Jump to ContentJump to Main Navigation
Listening to ChinaSound and the Sino-Western Encounter, 1770-1839$
Users without a subscription are not able to see the full content.

Thomas Irvine

Print publication date: 2020

Print ISBN-13: 9780226667126

Published to Chicago Scholarship Online: January 2021

DOI: 10.7208/chicago/9780226667263.001.0001

Show Summary Details
Page of

PRINTED FROM CHICAGO SCHOLARSHIP ONLINE (www.chicago.universitypressscholarship.com). (c) Copyright University of Chicago Press, 2021. All Rights Reserved. An individual user may print out a PDF of a single chapter of a monograph in CHSO for personal use.date: 23 October 2021

Listening to China with Forkel and Marx

Listening to China with Forkel and Marx

(p.159) Six Listening to China with Forkel and Marx
Listening to China

Thomas Irvine

University of Chicago Press

The first part of this chapter examines Forkel’s writings on China. The Göttingen academic figures today as a founding father of a specifically German construction of music history. The second part of this chapter engages with Marx’s survey of Chinese musical culture in Gustav Schilling’s Encyclopädie, which appeared more than sixty years later. Marx’s intervention represents a shift in Western attitudes toward Chinese music. He agreed with Forkel that Chinese music was inherently inferior, but he went further, denying the Chinese agency as protagonists of music history. In Hegelian tones he claimed that the World Spirit of music history, after finding its first legitimate home there, had abandoned China. This chapter asks: what are the specific conditions that informed the production of knowledge about Chinese music in Germany between 1770 and 1840? How do constructions of Chinese music history inflect German writers’ construction of their own national musical community? For whose benefit are such imaginary communities established? Finally, this chapter seeks to understand how “Germanness”—which both Forkel and Marx imagined in opposition to “Chineseness”—might be articulated as a particular practice of listening.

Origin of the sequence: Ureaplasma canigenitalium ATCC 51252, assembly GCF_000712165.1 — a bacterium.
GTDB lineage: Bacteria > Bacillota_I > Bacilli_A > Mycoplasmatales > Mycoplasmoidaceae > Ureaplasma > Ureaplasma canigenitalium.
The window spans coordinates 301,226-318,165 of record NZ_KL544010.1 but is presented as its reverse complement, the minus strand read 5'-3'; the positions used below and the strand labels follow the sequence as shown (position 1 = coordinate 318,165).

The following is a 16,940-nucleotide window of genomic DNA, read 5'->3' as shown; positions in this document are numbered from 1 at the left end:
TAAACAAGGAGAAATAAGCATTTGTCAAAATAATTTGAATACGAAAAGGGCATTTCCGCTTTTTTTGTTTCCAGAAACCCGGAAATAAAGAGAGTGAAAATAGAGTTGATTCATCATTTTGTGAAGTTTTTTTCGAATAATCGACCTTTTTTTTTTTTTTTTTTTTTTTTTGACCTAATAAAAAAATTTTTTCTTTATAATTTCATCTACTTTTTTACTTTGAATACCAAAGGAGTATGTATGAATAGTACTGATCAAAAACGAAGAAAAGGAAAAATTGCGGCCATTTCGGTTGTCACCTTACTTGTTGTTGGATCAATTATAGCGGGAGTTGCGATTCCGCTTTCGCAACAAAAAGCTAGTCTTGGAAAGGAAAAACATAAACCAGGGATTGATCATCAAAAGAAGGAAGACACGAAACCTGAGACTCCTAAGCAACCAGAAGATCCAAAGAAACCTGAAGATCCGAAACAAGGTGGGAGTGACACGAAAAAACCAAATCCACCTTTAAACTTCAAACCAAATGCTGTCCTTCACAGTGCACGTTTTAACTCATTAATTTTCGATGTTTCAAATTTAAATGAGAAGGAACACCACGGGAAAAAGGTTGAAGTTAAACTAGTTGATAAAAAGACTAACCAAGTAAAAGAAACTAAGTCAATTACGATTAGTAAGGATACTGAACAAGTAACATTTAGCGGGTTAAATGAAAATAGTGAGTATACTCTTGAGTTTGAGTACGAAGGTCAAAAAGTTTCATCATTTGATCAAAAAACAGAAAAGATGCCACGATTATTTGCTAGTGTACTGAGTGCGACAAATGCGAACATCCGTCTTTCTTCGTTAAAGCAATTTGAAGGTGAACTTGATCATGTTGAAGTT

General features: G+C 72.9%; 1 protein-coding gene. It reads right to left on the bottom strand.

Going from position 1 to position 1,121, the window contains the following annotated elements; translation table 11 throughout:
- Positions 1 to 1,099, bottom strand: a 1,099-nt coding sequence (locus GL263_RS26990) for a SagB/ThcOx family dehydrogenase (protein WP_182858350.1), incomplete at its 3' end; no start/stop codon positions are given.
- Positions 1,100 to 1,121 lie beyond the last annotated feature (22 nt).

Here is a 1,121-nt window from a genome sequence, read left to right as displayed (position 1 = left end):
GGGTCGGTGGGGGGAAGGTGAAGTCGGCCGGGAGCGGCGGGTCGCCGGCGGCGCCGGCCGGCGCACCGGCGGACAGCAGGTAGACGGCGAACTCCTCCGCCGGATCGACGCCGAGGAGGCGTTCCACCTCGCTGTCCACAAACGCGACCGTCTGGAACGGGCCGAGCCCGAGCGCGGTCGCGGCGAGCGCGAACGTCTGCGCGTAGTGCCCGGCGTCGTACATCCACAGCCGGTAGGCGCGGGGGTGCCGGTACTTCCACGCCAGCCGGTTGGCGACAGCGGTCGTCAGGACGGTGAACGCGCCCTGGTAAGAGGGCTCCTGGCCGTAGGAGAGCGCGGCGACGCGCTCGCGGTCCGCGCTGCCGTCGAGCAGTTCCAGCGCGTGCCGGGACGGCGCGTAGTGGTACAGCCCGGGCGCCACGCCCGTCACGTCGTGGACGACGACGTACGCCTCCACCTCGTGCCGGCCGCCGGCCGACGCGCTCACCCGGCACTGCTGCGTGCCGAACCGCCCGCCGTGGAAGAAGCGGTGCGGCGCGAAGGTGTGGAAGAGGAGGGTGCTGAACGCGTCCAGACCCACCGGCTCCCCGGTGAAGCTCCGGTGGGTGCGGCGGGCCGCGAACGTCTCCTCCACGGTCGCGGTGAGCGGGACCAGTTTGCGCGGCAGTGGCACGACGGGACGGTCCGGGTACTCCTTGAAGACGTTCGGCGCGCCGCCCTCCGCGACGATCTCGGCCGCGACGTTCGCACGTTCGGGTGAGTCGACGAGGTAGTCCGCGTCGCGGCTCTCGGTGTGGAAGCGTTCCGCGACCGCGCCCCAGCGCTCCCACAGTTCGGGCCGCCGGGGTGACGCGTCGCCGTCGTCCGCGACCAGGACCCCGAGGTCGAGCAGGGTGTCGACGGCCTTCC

Keywords:   Forkel, Marx, Schilling, Chinese musical culture, World Spirit, national musical community, imagined communities, practices of listening

Chicago Scholarship Online requires a subscription or purchase to access the full text of books within the service. Public users can however freely search the site and view the abstracts and keywords for each book and chapter.

Please, subscribe or login to access full text content.

If you think you should have access to this title, please contact your librarian.

To troubleshoot, please check our FAQs, and if you can't find the answer there, please contact us.